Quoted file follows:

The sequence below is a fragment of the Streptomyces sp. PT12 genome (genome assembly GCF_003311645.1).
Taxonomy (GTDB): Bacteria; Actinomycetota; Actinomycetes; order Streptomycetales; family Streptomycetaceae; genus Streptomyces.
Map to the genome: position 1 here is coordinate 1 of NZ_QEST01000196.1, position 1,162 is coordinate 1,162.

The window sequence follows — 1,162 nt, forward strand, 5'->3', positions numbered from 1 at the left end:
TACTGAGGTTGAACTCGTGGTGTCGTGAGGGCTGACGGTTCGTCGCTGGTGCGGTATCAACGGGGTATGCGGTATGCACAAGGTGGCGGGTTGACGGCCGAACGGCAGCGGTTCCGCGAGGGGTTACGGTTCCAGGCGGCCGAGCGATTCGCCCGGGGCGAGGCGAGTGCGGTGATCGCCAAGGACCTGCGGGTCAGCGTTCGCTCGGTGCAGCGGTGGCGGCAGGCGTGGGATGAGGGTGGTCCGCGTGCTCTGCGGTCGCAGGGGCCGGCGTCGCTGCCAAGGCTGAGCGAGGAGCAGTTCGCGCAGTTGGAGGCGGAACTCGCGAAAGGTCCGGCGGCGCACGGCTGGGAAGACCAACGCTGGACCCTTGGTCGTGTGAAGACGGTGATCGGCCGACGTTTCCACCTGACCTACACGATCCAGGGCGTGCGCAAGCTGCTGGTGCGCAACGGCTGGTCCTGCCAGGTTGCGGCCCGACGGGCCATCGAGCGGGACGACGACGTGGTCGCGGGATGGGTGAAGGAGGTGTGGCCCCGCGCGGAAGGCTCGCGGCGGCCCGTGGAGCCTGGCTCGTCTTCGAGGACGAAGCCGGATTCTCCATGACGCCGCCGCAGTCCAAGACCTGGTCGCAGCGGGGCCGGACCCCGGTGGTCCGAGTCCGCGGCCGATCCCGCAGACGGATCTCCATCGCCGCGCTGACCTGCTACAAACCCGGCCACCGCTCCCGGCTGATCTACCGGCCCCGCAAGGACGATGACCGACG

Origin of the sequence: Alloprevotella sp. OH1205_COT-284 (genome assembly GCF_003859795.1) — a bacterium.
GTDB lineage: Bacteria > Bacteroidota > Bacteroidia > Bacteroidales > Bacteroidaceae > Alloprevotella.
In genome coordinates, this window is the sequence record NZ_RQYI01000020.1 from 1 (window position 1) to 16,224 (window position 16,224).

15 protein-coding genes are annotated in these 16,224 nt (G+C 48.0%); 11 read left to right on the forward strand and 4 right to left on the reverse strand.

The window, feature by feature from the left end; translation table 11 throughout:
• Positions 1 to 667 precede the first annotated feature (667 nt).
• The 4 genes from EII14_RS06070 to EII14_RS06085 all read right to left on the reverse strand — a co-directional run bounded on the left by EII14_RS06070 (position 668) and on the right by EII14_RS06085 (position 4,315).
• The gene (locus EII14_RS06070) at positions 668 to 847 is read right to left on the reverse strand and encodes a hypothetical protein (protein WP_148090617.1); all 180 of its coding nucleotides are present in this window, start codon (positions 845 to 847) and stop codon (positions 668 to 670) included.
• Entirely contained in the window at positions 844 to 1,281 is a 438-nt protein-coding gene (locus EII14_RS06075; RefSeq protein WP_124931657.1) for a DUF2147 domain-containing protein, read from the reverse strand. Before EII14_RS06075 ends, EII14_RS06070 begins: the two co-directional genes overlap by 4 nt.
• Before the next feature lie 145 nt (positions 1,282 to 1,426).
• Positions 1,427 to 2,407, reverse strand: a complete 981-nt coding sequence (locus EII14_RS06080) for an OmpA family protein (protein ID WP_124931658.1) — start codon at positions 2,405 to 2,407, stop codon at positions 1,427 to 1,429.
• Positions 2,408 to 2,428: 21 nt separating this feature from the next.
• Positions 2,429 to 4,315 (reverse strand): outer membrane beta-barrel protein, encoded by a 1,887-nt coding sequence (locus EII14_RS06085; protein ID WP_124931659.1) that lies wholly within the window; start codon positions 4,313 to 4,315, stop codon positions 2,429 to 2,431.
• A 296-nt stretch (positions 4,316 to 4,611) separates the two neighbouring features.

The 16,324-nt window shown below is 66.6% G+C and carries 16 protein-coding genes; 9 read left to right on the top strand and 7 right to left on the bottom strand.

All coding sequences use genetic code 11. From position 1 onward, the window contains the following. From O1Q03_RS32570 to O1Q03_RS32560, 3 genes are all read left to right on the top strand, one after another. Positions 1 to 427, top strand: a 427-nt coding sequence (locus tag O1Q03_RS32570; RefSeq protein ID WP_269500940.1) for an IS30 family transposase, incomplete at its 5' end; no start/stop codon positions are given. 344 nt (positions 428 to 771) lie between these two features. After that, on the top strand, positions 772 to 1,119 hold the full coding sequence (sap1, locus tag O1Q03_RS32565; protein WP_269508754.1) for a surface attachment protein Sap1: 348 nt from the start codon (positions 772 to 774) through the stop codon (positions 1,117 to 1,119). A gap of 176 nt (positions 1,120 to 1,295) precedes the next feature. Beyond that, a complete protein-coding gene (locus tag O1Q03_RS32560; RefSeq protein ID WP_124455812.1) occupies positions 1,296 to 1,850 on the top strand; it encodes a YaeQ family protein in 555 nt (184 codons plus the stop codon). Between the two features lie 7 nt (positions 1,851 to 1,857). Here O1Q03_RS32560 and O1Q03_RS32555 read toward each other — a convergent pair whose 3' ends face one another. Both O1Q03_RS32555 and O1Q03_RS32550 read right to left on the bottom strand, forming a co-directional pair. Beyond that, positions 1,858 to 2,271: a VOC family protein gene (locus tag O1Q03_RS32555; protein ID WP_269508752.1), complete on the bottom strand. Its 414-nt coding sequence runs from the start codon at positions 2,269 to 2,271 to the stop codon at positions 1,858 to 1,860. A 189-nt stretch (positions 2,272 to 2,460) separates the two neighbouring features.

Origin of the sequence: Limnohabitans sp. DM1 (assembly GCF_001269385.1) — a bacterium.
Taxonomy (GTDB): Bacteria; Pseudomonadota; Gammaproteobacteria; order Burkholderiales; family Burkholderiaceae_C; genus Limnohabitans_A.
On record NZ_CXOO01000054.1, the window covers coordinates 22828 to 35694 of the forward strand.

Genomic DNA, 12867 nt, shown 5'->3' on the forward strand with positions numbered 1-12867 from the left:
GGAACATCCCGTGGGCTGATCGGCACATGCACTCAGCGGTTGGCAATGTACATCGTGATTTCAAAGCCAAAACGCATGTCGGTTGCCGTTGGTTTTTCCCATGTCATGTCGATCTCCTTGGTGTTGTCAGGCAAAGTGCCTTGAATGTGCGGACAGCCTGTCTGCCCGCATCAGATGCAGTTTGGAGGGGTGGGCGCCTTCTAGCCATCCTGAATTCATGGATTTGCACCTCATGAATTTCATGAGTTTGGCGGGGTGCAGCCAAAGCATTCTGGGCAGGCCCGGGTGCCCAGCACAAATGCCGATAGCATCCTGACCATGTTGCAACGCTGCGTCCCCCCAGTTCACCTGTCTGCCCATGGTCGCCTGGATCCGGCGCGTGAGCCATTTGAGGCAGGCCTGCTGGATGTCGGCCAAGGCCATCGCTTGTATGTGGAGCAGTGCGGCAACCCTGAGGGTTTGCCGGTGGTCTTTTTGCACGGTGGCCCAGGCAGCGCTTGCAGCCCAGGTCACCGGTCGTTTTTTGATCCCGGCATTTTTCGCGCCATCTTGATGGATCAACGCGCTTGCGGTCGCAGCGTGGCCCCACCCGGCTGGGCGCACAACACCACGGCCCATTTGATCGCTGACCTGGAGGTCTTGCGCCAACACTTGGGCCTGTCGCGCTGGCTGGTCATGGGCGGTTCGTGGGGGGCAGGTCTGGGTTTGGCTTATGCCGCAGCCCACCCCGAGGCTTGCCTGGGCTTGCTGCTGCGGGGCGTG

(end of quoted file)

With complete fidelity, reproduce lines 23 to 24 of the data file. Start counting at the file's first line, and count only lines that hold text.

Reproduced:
Taxonomy (GTDB): Bacteria; Pseudomonadota; Gammaproteobacteria; order Burkholderiales; family Burkholderiaceae_C; genus Limnohabitans_A.
On record NZ_CXOO01000054.1, the window covers coordinates 22828 to 35694 of the forward strand.